Despite complaints voiced before the brief floor debate, the Senate unanimously passed HB-147, giving the Alaska Travel Industry Association a 20 percent reduction in the matching fund rate it must meet to access $9 million in state marketing support for the coming year. Sponsored by House Speaker Rep. John Harris (R-Valdez), the bill shifts the current 50/50 match to a 70/30 state/industry split for the next three years. This is good news especially for the shore-based tour industry, those not related to the cruise lines, who because of their small size, find the cost of trying to reach and direct travelers to their service beyond their limited means.
Sen. Kim Elton (D-Juneau) said he was voting for the bill reluctantly, and not encouraging others to vote for it, because of the industry’s repeated “excuse” that the passenger head tax imposed last year is a “tax” on the industry. Sen. Lesil McGuire (R-Anch.) called the bill a start toward more tourism marketing, but which may not go far enough.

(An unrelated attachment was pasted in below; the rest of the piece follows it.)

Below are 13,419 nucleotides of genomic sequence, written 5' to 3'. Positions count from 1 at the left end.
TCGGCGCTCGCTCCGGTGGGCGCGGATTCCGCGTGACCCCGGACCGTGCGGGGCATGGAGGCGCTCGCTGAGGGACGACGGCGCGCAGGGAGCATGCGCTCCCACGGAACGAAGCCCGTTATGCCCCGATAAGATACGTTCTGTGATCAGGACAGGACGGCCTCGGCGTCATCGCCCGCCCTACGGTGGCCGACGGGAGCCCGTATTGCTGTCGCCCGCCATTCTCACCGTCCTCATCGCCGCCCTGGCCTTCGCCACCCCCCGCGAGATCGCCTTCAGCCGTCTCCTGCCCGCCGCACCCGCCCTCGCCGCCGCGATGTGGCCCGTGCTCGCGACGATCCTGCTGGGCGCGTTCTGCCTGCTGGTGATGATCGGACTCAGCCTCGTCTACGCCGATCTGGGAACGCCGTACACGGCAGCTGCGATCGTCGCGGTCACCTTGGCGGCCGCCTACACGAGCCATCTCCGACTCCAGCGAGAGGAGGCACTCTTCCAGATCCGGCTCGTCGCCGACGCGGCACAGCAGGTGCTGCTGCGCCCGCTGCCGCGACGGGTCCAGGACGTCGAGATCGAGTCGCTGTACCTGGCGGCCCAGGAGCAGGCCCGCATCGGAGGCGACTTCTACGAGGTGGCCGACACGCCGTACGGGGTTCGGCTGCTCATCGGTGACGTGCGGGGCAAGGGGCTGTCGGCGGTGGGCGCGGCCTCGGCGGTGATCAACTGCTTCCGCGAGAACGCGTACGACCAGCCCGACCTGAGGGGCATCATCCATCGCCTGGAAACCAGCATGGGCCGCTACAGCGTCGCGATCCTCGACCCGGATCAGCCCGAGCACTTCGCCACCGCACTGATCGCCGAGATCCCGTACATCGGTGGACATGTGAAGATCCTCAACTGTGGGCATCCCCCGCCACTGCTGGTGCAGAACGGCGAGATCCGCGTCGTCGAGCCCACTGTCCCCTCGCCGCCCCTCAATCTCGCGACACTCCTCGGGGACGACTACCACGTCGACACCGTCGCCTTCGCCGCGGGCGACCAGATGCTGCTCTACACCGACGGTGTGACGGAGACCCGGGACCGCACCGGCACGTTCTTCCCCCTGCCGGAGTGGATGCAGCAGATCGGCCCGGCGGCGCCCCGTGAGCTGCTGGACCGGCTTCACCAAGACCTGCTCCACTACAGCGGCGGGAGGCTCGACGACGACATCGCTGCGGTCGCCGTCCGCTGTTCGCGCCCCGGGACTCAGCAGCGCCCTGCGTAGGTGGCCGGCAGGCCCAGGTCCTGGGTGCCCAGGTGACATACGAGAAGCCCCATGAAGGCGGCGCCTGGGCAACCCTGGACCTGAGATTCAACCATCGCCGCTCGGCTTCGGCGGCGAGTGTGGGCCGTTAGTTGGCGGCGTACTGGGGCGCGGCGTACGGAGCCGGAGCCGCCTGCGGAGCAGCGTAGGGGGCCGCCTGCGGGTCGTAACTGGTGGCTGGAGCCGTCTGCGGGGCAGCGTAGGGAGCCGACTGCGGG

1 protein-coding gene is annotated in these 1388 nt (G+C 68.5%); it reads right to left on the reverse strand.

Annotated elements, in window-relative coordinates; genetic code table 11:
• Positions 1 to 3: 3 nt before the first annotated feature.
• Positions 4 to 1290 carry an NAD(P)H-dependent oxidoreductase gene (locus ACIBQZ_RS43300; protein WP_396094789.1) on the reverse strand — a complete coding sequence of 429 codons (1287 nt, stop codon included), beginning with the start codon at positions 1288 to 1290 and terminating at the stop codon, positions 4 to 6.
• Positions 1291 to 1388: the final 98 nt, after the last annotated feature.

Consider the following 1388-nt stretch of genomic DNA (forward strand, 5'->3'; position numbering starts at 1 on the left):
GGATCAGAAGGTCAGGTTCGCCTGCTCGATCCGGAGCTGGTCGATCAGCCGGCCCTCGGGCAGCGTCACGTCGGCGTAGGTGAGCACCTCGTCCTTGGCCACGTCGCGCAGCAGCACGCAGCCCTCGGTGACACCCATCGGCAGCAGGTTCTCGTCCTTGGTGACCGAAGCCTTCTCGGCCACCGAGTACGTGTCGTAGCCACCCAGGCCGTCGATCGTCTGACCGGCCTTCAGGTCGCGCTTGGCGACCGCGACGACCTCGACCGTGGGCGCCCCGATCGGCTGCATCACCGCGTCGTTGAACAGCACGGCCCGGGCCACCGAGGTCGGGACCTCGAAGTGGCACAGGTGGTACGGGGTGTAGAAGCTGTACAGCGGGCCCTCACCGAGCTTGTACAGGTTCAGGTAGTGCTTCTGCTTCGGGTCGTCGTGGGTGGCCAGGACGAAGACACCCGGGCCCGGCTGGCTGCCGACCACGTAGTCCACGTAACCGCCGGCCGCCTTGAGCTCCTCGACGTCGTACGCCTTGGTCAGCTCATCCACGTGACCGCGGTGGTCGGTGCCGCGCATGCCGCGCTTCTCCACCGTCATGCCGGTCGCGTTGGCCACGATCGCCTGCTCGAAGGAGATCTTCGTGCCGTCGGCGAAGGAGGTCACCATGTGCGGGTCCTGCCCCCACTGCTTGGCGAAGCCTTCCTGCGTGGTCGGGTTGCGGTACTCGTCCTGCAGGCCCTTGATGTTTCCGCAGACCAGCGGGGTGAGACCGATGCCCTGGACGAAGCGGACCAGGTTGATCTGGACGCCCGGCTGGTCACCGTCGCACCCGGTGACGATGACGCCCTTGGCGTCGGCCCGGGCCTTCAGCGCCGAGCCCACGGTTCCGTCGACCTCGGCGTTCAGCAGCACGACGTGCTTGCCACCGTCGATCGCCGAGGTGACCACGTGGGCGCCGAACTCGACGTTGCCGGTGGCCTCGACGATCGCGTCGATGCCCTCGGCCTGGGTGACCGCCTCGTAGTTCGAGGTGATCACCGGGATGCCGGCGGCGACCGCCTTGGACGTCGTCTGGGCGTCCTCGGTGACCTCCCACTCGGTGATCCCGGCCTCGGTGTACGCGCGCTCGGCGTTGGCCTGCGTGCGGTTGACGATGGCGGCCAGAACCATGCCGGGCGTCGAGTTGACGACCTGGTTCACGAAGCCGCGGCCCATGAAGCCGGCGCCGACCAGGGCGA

Our comment: If cruise passengers perceive the tax is a cruise cost then it is a burden on industry in price. The real winners in this cruise ship tax game may be the grant recipient coastal communities. Constitutional litigation may require the state to eventually refund the tax, but to be sure the communities won’t have to refund grants.
State regional cruise impact study: There was $350,000 appropriated to the Department of Commerce and Economic Development for a “cruise ship impact study. There may be two drivers here, both related to possible tax litigation. One is to identify a rationale for the distribution of the “Regional Cruise Ship Impact Fund” into which a portion of the cruise ship tax head tax is paid. A second driver may be the collection of data for the defense of collection and distribution of the tax to points some distance from vessels.